#163 Fall 2010 — Neighborhood Stabilization

NSP at Halftime

The federal Neighborhood Stabilization Program is a welcome source of funds in struggling communities, and it has had a massive effect on the nature of the response to the problem of vacant foreclosed property. As NSP3 gets underway and the NSP1 obligation period comes to a close, Shelterforce looks back at NSP so far.

David Schalliol

To date, the federal government has made almost $7 billion available to shore up neighborhoods in decline through the Neighborhood Stabilization Program (NSP).

The first round of NSP funding, known as NSP1, was enacted during the Bush administration as part of the Housing and Economic Recovery Act of 2008. It allocated $4 billion to 309 grantees in 55 states and territories and 254 selected local jurisdictions using a formula that directed larger amounts to communities facing greater risk. State and local government agencies began receiving NSP1 funding in March 2009, and were under a requirement to obligate it all in an 18-month time frame. Although last Spring many looked as though they would not make it, over 99 percent of grantees did in fact hit that timeframe.

A second round of NSP funding, authorized under the American Recovery and Reinvestment Act of 2009, was awarded on a competitive basis to 56 grantees in February 2010. NSP2 awarded $2 billion in total. An additional $1 billion in Congressionally authorized and appropriated funding, known as NSP3, was announced in early fall 2010. NSP3 funding will again be distributed on a formula basis to governments, using more current measures of foreclosure and other factors.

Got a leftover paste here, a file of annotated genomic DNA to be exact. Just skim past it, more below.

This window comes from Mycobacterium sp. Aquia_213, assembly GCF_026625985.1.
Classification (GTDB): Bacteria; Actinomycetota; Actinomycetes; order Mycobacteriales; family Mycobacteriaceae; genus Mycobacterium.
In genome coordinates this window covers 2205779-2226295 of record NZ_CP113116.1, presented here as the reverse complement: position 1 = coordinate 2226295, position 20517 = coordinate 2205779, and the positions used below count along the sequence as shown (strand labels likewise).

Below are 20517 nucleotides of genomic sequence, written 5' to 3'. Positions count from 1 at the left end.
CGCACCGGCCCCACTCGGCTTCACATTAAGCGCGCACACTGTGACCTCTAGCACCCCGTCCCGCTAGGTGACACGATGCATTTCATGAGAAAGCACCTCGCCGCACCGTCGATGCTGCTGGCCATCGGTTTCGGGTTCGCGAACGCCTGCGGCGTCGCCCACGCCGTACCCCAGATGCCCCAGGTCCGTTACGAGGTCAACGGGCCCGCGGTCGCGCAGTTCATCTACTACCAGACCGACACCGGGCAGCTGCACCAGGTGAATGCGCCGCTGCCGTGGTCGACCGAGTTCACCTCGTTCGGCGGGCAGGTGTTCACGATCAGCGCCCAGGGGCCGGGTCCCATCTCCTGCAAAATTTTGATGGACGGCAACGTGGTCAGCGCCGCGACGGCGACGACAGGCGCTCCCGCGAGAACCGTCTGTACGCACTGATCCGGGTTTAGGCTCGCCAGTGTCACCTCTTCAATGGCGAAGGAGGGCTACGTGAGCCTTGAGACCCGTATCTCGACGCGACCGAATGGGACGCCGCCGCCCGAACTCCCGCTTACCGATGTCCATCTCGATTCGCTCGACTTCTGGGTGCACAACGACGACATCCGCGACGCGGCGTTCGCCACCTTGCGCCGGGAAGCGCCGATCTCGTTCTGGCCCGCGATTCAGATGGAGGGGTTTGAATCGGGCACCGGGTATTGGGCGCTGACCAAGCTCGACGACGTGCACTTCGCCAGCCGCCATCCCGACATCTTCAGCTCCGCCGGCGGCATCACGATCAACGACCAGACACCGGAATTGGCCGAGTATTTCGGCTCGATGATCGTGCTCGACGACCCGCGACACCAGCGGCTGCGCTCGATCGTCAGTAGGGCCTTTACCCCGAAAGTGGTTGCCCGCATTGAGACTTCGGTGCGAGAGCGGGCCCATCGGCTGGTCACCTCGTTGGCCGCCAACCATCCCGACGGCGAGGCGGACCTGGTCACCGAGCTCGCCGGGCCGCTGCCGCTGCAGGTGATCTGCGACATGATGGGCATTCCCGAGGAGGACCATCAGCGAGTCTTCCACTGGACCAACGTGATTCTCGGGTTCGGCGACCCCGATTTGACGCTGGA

NSP1 was hard fought for, and seen by many as a crucial, if far too small, step toward rescuing struggling communities. But while NSP is small compared to the scale of the crisis, the funding has been large enough and unprecedented enough to have a significant effect on the landscape of housing and neighborhood stabilization activities. And yet, while well intended and welcomed, the development of the first Neighborhood Stabilization Program was driven more by a sense of urgency than by a thoughtful sorting through of how to have the greatest effect. Many of those limits have been addressed through regulation changes and adjustments in the statutes of NSP2 and NSP3, but some remain.